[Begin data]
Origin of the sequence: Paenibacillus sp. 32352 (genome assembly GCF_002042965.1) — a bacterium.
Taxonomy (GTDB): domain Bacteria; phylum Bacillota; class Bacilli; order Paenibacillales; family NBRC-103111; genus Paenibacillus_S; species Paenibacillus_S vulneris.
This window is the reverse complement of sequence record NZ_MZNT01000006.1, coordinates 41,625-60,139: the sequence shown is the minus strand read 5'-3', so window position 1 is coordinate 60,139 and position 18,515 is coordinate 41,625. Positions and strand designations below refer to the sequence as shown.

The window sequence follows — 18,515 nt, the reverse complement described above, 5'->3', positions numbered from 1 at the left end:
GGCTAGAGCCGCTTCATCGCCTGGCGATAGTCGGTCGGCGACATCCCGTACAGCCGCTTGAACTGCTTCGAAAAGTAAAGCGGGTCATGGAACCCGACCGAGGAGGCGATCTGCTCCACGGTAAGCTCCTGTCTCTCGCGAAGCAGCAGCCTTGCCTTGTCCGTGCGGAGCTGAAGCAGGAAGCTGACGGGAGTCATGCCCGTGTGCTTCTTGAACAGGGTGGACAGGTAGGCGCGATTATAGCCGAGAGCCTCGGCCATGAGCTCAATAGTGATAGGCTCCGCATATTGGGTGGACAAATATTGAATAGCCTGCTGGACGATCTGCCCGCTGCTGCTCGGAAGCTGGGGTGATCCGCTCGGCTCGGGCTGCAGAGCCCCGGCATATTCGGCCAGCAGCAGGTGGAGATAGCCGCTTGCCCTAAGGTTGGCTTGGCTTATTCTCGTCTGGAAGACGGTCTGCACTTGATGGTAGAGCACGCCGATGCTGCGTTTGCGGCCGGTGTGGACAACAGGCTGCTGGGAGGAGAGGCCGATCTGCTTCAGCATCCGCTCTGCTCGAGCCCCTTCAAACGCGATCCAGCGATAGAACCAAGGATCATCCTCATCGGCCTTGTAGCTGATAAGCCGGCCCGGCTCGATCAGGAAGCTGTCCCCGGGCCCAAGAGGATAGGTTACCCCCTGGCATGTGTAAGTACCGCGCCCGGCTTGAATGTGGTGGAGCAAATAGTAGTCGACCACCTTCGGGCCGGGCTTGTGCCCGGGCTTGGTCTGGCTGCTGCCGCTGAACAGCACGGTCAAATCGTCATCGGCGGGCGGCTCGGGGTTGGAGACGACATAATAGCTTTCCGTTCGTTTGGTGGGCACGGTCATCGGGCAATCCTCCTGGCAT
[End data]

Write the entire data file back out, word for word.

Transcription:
Origin of the sequence: Paenibacillus sp. 32352 (genome assembly GCF_002042965.1) — a bacterium.
Taxonomy (GTDB): domain Bacteria; phylum Bacillota; class Bacilli; order Paenibacillales; family NBRC-103111; genus Paenibacillus_S; species Paenibacillus_S vulneris.
This window is the reverse complement of sequence record NZ_MZNT01000006.1, coordinates 41,625-60,139: the sequence shown is the minus strand read 5'-3', so window position 1 is coordinate 60,139 and position 18,515 is coordinate 41,625. Positions and strand designations below refer to the sequence as shown.

The window sequence follows — 18,515 nt, the reverse complement described above, 5'->3', positions numbered from 1 at the left end:
GGCTAGAGCCGCTTCATCGCCTGGCGATAGTCGGTCGGCGACATCCCGTACAGCCGCTTGAACTGCTTCGAAAAGTAAAGCGGGTCATGGAACCCGACCGAGGAGGCGATCTGCTCCACGGTAAGCTCCTGTCTCTCGCGAAGCAGCAGCCTTGCCTTGTCCGTGCGGAGCTGAAGCAGGAAGCTGACGGGAGTCATGCCCGTGTGCTTCTTGAACAGGGTGGACAGGTAGGCGCGATTATAGCCGAGAGCCTCGGCCATGAGCTCAATAGTGATAGGCTCCGCATATTGGGTGGACAAATATTGAATAGCCTGCTGGACGATCTGCCCGCTGCTGCTCGGAAGCTGGGGTGATCCGCTCGGCTCGGGCTGCAGAGCCCCGGCATATTCGGCCAGCAGCAGGTGGAGATAGCCGCTTGCCCTAAGGTTGGCTTGGCTTATTCTCGTCTGGAAGACGGTCTGCACTTGATGGTAGAGCACGCCGATGCTGCGTTTGCGGCCGGTGTGGACAACAGGCTGCTGGGAGGAGAGGCCGATCTGCTTCAGCATCCGCTCTGCTCGAGCCCCTTCAAACGCGATCCAGCGATAGAACCAAGGATCATCCTCATCGGCCTTGTAGCTGATAAGCCGGCCCGGCTCGATCAGGAAGCTGTCCCCGGGCCCAAGAGGATAGGTTACCCCCTGGCATGTGTAAGTACCGCGCCCGGCTTGAATGTGGTGGAGCAAATAGTAGTCGACCACCTTCGGGCCGGGCTTGTGCCCGGGCTTGGTCTGGCTGCTGCCGCTGAACAGCACGGTCAAATCGTCATCGGCGGGCGGCTCGGGGTTGGAGACGACATAATAGCTTTCCGTTCGTTTGGTGGGCACGGTCATCGGGCAATCCTCCTGGCAT